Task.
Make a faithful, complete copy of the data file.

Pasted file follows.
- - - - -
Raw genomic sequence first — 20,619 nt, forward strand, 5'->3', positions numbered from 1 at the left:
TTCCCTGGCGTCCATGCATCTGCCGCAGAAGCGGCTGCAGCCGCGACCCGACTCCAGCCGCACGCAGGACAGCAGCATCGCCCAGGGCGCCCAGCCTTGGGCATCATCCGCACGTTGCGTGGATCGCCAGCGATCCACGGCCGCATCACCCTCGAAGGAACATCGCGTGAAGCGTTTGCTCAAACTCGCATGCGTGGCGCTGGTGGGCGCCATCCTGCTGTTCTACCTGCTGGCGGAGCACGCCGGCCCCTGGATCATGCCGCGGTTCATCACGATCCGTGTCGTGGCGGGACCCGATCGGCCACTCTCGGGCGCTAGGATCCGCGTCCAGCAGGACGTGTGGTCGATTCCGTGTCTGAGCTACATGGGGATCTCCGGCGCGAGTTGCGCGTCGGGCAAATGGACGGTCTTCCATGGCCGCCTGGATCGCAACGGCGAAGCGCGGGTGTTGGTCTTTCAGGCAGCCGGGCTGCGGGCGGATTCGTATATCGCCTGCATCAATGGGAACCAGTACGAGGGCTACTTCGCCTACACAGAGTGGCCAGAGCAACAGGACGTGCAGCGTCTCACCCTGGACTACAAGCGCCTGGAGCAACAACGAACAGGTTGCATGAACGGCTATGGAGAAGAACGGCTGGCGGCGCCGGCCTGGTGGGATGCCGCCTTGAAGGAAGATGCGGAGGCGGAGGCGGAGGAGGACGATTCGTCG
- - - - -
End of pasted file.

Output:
Raw genomic sequence first — 20,619 nt, forward strand, 5'->3', positions numbered from 1 at the left:
TTCCCTGGCGTCCATGCATCTGCCGCAGAAGCGGCTGCAGCCGCGACCCGACTCCAGCCGCACGCAGGACAGCAGCATCGCCCAGGGCGCCCAGCCTTGGGCATCATCCGCACGTTGCGTGGATCGCCAGCGATCCACGGCCGCATCACCCTCGAAGGAACATCGCGTGAAGCGTTTGCTCAAACTCGCATGCGTGGCGCTGGTGGGCGCCATCCTGCTGTTCTACCTGCTGGCGGAGCACGCCGGCCCCTGGATCATGCCGCGGTTCATCACGATCCGTGTCGTGGCGGGACCCGATCGGCCACTCTCGGGCGCTAGGATCCGCGTCCAGCAGGACGTGTGGTCGATTCCGTGTCTGAGCTACATGGGGATCTCCGGCGCGAGTTGCGCGTCGGGCAAATGGACGGTCTTCCATGGCCGCCTGGATCGCAACGGCGAAGCGCGGGTGTTGGTCTTTCAGGCAGCCGGGCTGCGGGCGGATTCGTATATCGCCTGCATCAATGGGAACCAGTACGAGGGCTACTTCGCCTACACAGAGTGGCCAGAGCAACAGGACGTGCAGCGTCTCACCCTGGACTACAAGCGCCTGGAGCAACAACGAACAGGTTGCATGAACGGCTATGGAGAAGAACGGCTGGCGGCGCCGGCCTGGTGGGATGCCGCCTTGAAGGAAGATGCGGAGGCGGAGGCGGAGGAGGACGATTCGTCG